Two recent news items referring to two very different events set me thinking about the power that the written word holds over information.
In Sonnet 18, Shakespeare famously penned: “So long as men can breathe or eyes can see / So long lives this and this gives life to thee,” intending those words about that person to linger ineradicably kind and loving and true throughout history.
But what about the long term ineradicable untruths and harm caused by words Shakespeare set down referring to a different person?
Earlier this year, the reconstruction of the spine from the-recently discovered skeletal remains of England’s King Richard III proved that his appearance was unlikely to have been anywhere near as misshapen as Shakespeare made it out to be. It would seem that stories set down by enemies more than 400 years ago were able to twist not only Richard’s body, but also his character, beyond recognition.
The myth that Richard was an embittered hunchback with a withered arm would probably have died a death had not Shakespeare - writing from the point of view of the culture and political climate of his own time - become so famous as to create a world wide web of his own more than five centuries before Tim Berners Lee came on the scene.
Mention of the creator of the world-wide web leads neatly on to the second of the news items I referred to. That is the controversial ruling by the European Court of Justice that requires Google to consider information removal requests from individuals whose data its search engine has indexed - even if that information is accurate.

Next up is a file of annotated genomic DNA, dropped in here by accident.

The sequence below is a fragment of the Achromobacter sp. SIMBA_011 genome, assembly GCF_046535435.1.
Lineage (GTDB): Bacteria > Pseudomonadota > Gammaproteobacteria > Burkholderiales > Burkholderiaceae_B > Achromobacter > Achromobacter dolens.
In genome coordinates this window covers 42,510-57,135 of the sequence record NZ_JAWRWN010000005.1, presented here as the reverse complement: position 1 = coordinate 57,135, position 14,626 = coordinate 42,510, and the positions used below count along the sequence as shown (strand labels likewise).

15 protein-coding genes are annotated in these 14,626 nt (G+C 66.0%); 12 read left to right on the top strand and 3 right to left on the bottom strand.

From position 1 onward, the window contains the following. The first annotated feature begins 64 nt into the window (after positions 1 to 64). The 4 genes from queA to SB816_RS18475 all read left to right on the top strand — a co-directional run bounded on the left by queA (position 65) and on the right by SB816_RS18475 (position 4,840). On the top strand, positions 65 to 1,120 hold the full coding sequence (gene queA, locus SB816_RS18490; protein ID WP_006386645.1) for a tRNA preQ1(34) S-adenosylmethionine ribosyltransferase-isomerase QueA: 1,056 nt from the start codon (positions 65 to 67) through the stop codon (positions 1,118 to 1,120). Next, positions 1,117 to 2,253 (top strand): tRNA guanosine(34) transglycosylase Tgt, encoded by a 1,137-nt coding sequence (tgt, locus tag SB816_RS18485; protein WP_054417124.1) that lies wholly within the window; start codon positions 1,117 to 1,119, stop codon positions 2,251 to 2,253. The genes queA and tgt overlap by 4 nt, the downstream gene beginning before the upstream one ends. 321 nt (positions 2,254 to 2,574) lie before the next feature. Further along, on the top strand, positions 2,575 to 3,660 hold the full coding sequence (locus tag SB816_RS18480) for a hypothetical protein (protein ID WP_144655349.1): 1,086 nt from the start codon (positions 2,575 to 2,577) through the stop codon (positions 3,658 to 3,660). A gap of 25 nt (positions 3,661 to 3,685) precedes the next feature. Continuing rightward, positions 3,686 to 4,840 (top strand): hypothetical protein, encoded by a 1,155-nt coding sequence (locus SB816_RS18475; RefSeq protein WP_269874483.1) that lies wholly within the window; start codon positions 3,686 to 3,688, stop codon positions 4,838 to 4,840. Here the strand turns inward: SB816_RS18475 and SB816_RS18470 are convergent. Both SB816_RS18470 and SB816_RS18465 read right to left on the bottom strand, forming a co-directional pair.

This so-called “right to be forgotten” may be reasonable if the people concerned are merely online users, but what about those who are determined online abusers? The blanket ruling means that they will be able remove information about nefarious activities that readers might otherwise have been alerted to, leading to claims that it could ”corrupt history”.
True, if the Web is indeed to become the brain of the world it must be allowed to forget some of the data it collects and store certain files so deep in its system’s stacks that they can only be accessed in extremis.
But the human brain it mimics has never had the capacity to hide or remove information once shared with or noted by others. So important is this fact that other people’s recall of what was said and seen and meant has become the very backbone of the world’s legal decision making.
Surely Europe cannot be allowed to go it alone in this way? A section of the International Court of Human Rights should be being set up - right now - to create a format that will take care of all information from all continents that has already appeared on the internet and to determine the rules for future filings.
Should that ever happen I suggest that words delivered by Mark Carney, Governor of the Bank of England, to a recent conference on Inclusive Capitalism be used as the benchmark:
“A sense of self must be accompanied by a sense of the systemic.”